TV on Disc: The Complete ‘Route 66’

Route 66: The Complete Series (Shout! Factory) – College boy Tod (Martin Milner) takes the drivers seat in his Corvette convertible (“My father gave me that car, just before he died. It’s the only thing I’ve got left”) and street wise ladykiller Buz (George Maharis), the rough and tumble pragmatist with a chip on his shoulder, rides shotgun in the original TV road show.

It was kind of a Playhouse 90 on the road, with Tod and Buz as hosts and eternal guest stars as they traveled this great nation of ours looking for work and landed in the midst of dramas playing out in every city and town they encountered. Every episode opens against the landscape of their new location with Nelson Riddle’s jazzy theme song providing the continuity. Maharis left the show in the middle of the third season and Glenn Corbett stepped into the passenger’s seat as Linc Case, a Vietnam Vet looking for himself on the road, for the rest of the series. Corbett was never as dynamic or charismatic as Maharis but the chemistry improves in the final season as they settle into their friendship and Corbett offers something that had not been seen on TV at the time: the alienated war vet fighting PTSD (though it’s never called that) and struggling to find his place in the civilian world.

Created by writer Stirling Silliphant and producer Herbert B. Leonard (who both came from the similarly structured The Naked City), it was the best of its kind and it remains one of my favorite shows. Guest stars appearing in the four-season run include Everett Sloane, Janice Rule, Lee Marvin, Walter Matthau, Sylvia Sidney, Joan Crawford, Dan Duryea, Darren McGavin, Robert Duvall, James Caan, Robert Redford, Gene Hackman, William Shatner, and in the lighthearted “Lizard’s Leg and Owlet’s Wing,” Boris Karloff, Peter Lorre and  Lon Chaney, Jr. play themselves. There are episodes directed by Robert Altman and Sam Peckinpah in the second season. Silliphant wrote the vast majority of episodes himself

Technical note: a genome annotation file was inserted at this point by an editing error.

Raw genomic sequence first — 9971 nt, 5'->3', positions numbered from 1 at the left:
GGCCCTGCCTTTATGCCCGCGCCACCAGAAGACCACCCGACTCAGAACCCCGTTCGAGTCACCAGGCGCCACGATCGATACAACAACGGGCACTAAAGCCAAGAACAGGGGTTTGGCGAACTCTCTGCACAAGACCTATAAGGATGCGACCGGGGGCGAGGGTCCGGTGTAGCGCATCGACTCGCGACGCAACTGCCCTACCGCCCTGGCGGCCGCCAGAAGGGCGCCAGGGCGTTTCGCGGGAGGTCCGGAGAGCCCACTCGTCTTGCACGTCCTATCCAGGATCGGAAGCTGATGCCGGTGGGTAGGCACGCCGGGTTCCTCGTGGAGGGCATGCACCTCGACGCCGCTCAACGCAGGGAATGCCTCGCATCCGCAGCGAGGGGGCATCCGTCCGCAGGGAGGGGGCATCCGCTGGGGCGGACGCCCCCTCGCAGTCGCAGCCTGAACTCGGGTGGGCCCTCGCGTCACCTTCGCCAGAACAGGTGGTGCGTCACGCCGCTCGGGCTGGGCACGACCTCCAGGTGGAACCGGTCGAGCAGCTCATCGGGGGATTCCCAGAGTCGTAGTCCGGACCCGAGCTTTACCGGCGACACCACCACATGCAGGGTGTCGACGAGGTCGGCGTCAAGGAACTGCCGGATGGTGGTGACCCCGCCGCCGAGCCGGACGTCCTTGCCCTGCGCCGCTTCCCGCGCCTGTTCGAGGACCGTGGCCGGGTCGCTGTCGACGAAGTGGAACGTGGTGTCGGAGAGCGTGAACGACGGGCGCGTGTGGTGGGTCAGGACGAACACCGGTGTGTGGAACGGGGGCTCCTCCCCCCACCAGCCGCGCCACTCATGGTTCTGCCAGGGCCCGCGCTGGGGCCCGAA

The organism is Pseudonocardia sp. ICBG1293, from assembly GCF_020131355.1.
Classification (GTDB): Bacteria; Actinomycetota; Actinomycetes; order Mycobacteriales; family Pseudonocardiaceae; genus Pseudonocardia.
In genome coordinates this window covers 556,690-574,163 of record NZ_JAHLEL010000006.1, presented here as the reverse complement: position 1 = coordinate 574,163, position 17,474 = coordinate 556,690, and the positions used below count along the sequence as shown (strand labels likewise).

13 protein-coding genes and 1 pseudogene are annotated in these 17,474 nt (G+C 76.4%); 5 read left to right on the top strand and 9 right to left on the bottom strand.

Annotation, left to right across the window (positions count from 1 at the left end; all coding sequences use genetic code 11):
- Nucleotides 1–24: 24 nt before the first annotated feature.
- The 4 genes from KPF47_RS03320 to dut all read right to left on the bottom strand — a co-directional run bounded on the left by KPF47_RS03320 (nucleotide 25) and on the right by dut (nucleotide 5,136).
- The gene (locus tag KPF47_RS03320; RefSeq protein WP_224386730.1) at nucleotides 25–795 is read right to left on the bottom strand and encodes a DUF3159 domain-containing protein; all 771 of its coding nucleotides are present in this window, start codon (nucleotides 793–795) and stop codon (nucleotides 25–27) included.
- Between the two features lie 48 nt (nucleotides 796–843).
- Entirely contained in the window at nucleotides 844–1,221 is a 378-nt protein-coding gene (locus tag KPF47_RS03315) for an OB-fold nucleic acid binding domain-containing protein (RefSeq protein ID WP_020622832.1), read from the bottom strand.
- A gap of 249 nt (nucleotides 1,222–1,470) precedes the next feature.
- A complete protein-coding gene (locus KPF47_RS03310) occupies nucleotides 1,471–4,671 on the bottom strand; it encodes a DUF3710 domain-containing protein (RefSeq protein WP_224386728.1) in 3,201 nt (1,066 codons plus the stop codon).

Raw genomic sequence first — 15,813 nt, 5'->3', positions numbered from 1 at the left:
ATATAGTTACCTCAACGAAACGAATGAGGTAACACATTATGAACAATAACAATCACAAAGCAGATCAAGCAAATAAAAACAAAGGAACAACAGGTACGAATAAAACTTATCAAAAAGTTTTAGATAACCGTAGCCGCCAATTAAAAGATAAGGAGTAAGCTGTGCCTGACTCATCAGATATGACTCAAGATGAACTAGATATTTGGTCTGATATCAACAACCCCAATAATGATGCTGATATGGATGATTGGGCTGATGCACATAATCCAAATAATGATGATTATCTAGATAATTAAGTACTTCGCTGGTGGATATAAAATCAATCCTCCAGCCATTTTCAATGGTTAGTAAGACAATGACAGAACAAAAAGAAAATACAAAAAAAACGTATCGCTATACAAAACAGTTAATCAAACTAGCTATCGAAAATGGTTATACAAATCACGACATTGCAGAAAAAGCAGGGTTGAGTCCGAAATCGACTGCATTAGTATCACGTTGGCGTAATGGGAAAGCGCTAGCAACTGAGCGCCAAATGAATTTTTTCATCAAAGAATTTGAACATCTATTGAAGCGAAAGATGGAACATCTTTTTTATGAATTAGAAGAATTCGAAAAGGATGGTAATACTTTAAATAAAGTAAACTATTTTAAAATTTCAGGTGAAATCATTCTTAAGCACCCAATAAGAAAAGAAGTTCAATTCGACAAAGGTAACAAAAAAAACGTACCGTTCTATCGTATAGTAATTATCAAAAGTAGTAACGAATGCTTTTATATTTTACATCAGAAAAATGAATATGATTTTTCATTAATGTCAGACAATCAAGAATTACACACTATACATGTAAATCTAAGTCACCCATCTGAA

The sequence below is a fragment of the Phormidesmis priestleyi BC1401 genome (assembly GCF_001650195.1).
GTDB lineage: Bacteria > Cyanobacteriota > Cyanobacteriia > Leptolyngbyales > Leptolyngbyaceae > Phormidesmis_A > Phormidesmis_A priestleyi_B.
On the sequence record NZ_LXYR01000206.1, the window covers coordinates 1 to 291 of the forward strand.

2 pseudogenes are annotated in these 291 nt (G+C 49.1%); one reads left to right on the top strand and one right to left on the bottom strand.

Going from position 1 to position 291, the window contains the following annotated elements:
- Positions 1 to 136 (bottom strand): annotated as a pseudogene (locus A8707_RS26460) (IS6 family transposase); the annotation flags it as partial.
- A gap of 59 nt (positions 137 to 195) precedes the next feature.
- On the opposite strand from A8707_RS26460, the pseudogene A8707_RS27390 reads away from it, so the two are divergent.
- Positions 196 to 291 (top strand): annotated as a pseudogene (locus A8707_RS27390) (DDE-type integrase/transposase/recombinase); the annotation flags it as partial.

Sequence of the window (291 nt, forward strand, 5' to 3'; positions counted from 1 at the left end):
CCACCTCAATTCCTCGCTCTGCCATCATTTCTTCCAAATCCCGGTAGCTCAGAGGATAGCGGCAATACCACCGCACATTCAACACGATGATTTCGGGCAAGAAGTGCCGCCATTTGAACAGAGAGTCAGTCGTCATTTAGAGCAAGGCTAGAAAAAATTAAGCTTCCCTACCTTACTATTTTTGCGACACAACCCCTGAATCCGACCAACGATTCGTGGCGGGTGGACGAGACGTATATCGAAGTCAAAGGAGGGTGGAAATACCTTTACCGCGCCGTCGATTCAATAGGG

The first three seasons were previously released by Infinity Entertainment. Shout! Factory presents the same digital masters as the earlier releases for those seasons (including two episodes cut for syndication), with slightly improved quality for the fourth and final season. 116 episodes on 23 discs, plus a 24th disc with supplements, including a 1990 William S. Paley Television Festival panel featuring writer/producer Herbert B. Leonard, star George Maharis, episode directors Arthur Hiller and Elliot Silverstein, and casting director Marion Dougherty. Collected in four standard cases with hinged flaps in a box set. What it’s missing is an episode guide: an anthology show like this, with guest stars in every episode, really needs some kind of guide.

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Author: seanax

I write the weekly newspaper column Stream On Demand and the companion website ( I'm a contributing writer for Turner Classic Movies Online, Keyframe, Independent Lens, and Cinephiled, and the editor of Parallax View ( I've written for The Seattle Post-Intelligencer, The Seattle Weekly,, Senses of Cinema, Asian Cult Cinema, and Psychotronic Video, among other publications, and I am a contributing editor to Parallax View. I currently live and work in Seattle, Washington, with my two cats, Hammet and Chandler.

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